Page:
on faculty since 2013
Ph. D., University of Wisconsin, Madison, Wisconsin, 2009
M.A., University of Wisconsin, Madison, Wisconsin, 2002
B.A., Taylor University, Upland, Indiana, 1999
Dr. Eric Goddard believes that, “race is something students need to think about to recognize how deeply racial categories impact our history and identity, how profoundly we must be transformed in order to truly overcome prejudice, and how rich the contribution of racial diversity to both society and the church can be.”
His beliefs on diversity and its effects on history come from the unique upbringing he experienced as the son of missionaries in Bangladesh. His time there taught him that fostering a multiracial, multinational, and multidenominational learning community takes effort.
Goddard also spent time in England, France, and Italy during parts of his undergraduate and graduate years. These experiences inspired in him a particular compassion for overseas students. Goddard values the way their comments and experiences can help encourage critical thinking on the part of the class as a whole.
Goddard said, “While I have ultimately reached the conclusion that the Reformed tradition represents the most authentic articulation of my own faith, I also recognize the power of God to open the eyes of people to the truth in other Christian traditions. Further, I believe that the merits of a Reformed world-and-life view emerge most clearly when an open dialogue among Christian traditions is actively encouraged.”
This interest in dialogue among Christians led him to focus his research on the history of the late medieval church, a period whose tensions and concerns led ultimately to religious divisions during the Reformation period.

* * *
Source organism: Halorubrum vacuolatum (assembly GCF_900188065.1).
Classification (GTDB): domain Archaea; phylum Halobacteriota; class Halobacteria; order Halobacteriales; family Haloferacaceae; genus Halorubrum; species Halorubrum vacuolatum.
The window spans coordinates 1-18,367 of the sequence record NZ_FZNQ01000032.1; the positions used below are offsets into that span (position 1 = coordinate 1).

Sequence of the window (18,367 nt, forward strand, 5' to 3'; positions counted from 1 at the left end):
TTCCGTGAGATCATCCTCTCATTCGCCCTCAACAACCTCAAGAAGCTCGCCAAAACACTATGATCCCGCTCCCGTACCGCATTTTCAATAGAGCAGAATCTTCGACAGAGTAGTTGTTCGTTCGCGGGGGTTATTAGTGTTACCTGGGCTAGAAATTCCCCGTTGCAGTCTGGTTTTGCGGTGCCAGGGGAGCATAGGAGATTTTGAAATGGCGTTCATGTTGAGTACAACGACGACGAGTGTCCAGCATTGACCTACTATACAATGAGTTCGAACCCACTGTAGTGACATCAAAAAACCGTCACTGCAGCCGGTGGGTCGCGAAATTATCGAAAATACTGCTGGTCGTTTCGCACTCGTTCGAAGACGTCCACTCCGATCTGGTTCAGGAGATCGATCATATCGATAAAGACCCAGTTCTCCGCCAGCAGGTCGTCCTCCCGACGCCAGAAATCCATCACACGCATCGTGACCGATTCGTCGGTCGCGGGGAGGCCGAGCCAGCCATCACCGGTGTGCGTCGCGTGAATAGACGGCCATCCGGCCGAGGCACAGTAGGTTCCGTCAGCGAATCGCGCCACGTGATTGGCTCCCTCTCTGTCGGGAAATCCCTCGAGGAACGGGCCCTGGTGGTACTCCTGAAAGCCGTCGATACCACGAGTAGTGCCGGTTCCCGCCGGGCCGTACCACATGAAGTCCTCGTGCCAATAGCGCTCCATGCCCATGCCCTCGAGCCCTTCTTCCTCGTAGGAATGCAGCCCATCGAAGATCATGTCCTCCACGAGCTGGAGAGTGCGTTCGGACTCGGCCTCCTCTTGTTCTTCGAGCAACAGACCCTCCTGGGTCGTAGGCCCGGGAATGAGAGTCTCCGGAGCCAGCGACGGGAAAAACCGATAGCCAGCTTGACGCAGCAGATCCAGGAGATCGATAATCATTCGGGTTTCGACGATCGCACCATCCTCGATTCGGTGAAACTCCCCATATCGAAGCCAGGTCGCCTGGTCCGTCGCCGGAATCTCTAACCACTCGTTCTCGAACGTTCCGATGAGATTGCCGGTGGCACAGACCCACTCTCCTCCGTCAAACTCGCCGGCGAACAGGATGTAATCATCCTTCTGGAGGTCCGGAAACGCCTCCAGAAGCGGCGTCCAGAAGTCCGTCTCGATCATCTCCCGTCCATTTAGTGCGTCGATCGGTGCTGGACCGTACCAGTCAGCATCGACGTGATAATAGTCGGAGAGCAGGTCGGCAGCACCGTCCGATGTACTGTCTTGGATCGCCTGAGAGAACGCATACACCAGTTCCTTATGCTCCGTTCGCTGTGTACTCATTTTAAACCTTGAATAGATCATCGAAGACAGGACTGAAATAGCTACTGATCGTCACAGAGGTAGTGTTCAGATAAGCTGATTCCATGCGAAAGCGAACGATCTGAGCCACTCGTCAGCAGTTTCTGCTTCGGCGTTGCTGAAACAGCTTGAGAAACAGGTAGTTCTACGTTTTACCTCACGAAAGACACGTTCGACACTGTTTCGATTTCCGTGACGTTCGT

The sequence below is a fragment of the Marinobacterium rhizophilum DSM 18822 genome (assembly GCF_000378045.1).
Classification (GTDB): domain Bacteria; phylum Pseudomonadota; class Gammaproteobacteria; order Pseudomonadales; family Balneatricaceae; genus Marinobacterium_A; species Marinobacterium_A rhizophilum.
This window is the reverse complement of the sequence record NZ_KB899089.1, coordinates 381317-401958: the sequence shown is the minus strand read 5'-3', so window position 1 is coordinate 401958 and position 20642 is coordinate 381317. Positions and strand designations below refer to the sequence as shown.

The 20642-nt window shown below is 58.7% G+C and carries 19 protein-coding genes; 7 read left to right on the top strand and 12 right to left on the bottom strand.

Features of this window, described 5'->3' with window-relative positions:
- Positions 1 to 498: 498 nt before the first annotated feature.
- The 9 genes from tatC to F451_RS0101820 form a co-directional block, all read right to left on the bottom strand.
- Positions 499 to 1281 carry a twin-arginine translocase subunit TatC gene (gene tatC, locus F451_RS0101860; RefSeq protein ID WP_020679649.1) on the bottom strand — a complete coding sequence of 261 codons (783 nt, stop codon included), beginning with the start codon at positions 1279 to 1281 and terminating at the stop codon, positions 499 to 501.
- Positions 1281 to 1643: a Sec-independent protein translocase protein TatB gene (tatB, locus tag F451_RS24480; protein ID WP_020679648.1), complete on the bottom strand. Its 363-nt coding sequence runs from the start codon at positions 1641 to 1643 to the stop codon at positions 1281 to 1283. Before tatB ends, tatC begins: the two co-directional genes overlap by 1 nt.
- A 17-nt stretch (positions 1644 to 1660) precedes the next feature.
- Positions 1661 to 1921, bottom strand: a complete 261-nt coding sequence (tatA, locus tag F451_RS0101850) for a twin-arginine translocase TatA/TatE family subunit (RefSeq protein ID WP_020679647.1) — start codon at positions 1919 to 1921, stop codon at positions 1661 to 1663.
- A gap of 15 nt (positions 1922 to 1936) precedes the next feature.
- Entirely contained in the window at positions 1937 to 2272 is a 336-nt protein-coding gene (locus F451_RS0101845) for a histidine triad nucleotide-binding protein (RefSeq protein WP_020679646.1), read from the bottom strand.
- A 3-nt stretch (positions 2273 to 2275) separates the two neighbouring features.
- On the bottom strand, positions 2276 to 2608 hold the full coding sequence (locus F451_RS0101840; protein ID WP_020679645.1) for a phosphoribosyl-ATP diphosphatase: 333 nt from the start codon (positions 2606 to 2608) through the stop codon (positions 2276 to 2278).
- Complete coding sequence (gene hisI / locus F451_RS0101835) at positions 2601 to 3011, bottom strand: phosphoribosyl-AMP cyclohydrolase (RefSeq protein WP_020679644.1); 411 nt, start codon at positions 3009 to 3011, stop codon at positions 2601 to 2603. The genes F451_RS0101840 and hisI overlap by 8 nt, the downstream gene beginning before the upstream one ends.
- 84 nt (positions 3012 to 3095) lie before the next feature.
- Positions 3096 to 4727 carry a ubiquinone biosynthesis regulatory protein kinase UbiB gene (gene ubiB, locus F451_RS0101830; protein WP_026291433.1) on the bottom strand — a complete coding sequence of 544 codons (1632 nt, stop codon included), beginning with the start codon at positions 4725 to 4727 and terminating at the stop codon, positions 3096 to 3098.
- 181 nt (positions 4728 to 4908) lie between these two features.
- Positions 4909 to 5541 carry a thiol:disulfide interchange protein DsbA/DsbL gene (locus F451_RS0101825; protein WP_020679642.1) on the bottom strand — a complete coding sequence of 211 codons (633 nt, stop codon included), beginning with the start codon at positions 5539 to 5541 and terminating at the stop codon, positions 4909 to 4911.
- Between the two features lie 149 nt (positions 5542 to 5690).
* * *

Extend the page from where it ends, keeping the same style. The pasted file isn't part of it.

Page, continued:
In his church life, Goddard has spent time as a mentor through teaching adult Sunday school, serving in worship services, and volunteering for special events.
American Historical Association
Medieval Academy of America
Rotuli Parisienses: Supplications to the Pope from the University of Paris. Volume III: 1378-1394, edited by William Courtenay and Eric Goddard (Brill, 2012).
“Demographic Representation and the ‘Crisis’ of the University of Paris (c.1380 – c.1500).” Arkansas Association of College History Teachers (Hot Springs, AR, 2012).
“The Hundred Years War and the Crisis of the University of Paris (1418-1452): A Demographic Approach.” 46th International Congress on Medieval Studies (Kalamazoo, MI, 2011).
“Jumping the Line: Priority of Petition and the Date of the Great Parisian Rotulus (18 Oct. 1403).” 45th International Congress on Medieval Studies (Kalamazoo, MI, 2010).
“Beneficial Supplications from French Universities after the Restoration of Obedience (1403): Date and Priority of Position.” Mid-American Annual Conference XXXIV (Conception, Missouri, 2010).
“The Myth of Parisian Scholars’ Opposition to the System of Papal Provision (1378-1408)” History of Universities 24 (2009): 1-35.
“Supplications to Pope Benedict XIII in 1394: The Case of the University of Paris.” Newberry Library Medieval Intellectual History Seminar (The Newberry Library, Chicago, 2006).
“A Failed Courtship: Papal Provisions to the Norman Nation at the University of Paris (1362-1403).” The Third French and German Summer Course (The German Historical Institute, Paris, 2006).
Rotuli Parisienses: Supplications to the Pope from the University of Paris. Volume II: 1352-1378, edited by William Courtenay and Eric Goddard (Brill, 2004).
“The Magnus Rotulus of the University of Paris (18 Oct. 1403): Date and Priority of Petition” in Utrum, igitur etc. Essays in Honor of William J. Courtenay (forthcoming).